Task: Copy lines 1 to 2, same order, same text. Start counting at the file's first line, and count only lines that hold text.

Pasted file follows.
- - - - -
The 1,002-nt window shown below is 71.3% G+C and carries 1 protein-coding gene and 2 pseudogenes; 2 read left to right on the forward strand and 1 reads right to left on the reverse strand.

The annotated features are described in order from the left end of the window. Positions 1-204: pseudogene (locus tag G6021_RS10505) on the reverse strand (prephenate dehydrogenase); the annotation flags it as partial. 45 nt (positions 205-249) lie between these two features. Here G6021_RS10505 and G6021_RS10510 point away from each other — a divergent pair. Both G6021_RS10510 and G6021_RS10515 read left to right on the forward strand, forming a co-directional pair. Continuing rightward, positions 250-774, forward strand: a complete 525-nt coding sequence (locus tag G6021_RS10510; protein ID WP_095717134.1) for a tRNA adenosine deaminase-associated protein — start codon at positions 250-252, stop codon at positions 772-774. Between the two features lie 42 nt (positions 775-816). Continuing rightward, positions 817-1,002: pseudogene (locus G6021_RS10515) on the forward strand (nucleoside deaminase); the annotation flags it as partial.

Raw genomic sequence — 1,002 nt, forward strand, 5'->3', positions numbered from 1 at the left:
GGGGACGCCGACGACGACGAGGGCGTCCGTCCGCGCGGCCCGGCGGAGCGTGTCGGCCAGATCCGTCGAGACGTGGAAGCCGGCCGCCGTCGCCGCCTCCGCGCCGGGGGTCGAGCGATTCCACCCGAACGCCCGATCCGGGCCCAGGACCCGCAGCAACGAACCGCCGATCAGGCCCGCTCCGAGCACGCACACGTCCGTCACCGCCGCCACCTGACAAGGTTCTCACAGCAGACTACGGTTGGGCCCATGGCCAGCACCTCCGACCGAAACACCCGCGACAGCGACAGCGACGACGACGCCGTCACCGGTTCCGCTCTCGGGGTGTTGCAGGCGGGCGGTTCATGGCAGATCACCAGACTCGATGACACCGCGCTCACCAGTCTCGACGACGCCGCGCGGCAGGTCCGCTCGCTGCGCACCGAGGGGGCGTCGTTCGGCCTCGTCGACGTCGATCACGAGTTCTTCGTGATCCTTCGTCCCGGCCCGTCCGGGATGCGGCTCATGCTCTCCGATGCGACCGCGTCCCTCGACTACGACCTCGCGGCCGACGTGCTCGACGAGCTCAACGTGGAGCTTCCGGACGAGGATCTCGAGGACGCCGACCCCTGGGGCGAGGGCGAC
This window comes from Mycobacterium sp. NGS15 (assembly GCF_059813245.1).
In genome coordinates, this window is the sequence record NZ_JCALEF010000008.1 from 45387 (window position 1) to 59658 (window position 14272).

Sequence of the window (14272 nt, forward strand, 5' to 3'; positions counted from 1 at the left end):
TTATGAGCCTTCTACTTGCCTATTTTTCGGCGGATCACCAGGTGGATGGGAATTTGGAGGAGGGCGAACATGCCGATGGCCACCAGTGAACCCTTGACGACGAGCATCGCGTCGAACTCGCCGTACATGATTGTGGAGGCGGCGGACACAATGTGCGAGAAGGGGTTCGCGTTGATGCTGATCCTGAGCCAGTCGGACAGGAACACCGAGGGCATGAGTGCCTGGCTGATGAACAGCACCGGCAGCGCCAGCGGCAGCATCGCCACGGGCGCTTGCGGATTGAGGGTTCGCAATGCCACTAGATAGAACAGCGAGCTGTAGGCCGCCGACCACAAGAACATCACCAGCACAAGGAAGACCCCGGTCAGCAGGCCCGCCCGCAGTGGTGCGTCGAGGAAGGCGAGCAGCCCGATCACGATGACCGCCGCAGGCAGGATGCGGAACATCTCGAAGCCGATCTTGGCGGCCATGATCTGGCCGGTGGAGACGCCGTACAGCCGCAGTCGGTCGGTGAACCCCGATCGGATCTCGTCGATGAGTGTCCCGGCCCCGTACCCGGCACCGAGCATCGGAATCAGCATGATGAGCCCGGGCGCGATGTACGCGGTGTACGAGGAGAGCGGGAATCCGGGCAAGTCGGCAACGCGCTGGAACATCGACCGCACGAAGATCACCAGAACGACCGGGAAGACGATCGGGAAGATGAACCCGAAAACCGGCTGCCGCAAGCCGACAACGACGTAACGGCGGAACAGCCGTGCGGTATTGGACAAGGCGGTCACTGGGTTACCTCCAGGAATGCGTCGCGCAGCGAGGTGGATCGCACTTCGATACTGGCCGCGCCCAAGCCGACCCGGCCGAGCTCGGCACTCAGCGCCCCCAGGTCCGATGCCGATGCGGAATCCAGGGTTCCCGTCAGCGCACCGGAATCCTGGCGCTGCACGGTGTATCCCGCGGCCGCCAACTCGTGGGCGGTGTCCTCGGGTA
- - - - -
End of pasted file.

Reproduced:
The 1,002-nt window shown below is 71.3% G+C and carries 1 protein-coding gene and 2 pseudogenes; 2 read left to right on the forward strand and 1 reads right to left on the reverse strand.

The annotated features are described in order from the left end of the window. Positions 1-204: pseudogene (locus tag G6021_RS10505) on the reverse strand (prephenate dehydrogenase); the annotation flags it as partial. 45 nt (positions 205-249) lie between these two features. Here G6021_RS10505 and G6021_RS10510 point away from each other — a divergent pair. Both G6021_RS10510 and G6021_RS10515 read left to right on the forward strand, forming a co-directional pair. Continuing rightward, positions 250-774, forward strand: a complete 525-nt coding sequence (locus tag G6021_RS10510; protein ID WP_095717134.1) for a tRNA adenosine deaminase-associated protein — start codon at positions 250-252, stop codon at positions 772-774. Between the two features lie 42 nt (positions 775-816). Continuing rightward, positions 817-1,002: pseudogene (locus G6021_RS10515) on the forward strand (nucleoside deaminase); the annotation flags it as partial.